I think that one lesson that I have learned from the example of J.R. Celski is the importance of beginning to invest in children at a young age and noticing and encouraging potential at a young age. I know that there were things in my life that I could not see for myself until someone pointed them out to me and gave me some encouragement to pursue them. I never would have acted in plays unless someone had seen something in me and given me a nudge in the right direction. I was too introverted to think of myself on stage. Sometimes people can say things to us to make us see ourselves in a positive light, and it makes all the difference in the world.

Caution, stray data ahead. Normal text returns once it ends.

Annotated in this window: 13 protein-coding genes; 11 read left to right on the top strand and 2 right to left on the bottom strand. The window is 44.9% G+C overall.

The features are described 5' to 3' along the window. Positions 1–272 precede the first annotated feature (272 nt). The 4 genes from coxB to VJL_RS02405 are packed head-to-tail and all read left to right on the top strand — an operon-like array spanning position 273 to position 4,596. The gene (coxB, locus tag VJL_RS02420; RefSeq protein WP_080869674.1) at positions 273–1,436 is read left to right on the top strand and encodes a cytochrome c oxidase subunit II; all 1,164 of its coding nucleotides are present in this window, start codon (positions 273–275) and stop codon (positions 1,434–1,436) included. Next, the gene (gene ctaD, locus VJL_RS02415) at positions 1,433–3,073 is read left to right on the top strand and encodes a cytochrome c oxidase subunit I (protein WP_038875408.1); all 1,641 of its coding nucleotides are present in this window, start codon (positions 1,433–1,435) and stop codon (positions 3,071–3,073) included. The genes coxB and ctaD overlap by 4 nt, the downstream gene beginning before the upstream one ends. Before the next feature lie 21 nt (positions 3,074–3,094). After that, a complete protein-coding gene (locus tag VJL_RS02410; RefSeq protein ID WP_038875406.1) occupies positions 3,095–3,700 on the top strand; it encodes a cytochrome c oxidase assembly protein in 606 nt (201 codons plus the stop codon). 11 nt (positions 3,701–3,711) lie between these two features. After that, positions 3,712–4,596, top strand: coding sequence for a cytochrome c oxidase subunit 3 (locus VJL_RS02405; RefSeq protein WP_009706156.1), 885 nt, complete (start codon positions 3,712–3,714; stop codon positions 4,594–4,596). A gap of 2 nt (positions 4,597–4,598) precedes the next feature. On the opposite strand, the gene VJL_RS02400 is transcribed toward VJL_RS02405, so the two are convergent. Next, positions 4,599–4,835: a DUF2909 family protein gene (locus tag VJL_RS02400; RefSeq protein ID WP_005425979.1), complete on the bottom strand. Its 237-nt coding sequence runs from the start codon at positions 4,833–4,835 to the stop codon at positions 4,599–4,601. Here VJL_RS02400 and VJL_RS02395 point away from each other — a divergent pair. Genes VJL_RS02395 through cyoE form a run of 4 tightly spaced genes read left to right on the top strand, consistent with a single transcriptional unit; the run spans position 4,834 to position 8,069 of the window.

Another lesson I learned from the Celski family is that the economic principle of opportunity cost holds true for those who are motivated to pursue their goals. Opportunity cost is the value of the next best choice that one must give up when making a decision. For J.R. to become a world class speed skater, he had to give up the choice he could have made to stay with his family and friends in Washington and enjoy a life free from grueling practices, injuries, homesickness, and little time to make or spend time with friends in a new school. He could have had it easier, but to become the caliber of skater he wanted to be, he had to forgo the more comfortable life. He couldn't have both. I think these are other lessons to teach children at a young age - that hard work is good, that not everything comes easy (so don't be discouraged when the going gets tough), and that you cannot have everything.